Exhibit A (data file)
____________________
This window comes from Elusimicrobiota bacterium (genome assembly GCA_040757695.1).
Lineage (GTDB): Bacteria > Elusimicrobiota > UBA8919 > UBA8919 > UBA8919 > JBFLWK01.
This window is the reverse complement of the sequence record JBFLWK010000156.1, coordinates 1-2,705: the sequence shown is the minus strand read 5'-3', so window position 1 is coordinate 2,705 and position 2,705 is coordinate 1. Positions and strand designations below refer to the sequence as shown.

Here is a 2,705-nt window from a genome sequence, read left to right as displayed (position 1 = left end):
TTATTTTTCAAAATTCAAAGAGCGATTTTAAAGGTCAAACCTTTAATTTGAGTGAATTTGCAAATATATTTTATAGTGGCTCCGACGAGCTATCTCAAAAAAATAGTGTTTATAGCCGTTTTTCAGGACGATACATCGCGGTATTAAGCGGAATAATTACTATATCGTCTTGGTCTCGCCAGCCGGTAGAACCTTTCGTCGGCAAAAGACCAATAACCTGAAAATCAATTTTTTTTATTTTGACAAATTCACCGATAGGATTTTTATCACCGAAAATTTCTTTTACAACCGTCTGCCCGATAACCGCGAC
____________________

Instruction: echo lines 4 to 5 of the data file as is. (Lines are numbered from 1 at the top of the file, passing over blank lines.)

Here is a 2,705-nt window from a genome sequence, read left to right as displayed (position 1 = left end):
TTATTTTTCAAAATTCAAAGAGCGATTTTAAAGGTCAAACCTTTAATTTGAGTGAATTTGCAAATATATTTTATAGTGGCTCCGACGAGCTATCTCAAAAAAATAGTGTTTATAGCCGTTTTTCAGGACGATACATCGCGGTATTAAGCGGAATAATTACTATATCGTCTTGGTCTCGCCAGCCGGTAGAACCTTTCGTCGGCAAAAGACCAATAACCTGAAAATCAATTTTTTTTATTTTGACAAATTCACCGATAGGATTTTTATCACCGAAAATTTCTTTTACAACCGTCTGCCCGATAACCGCGAC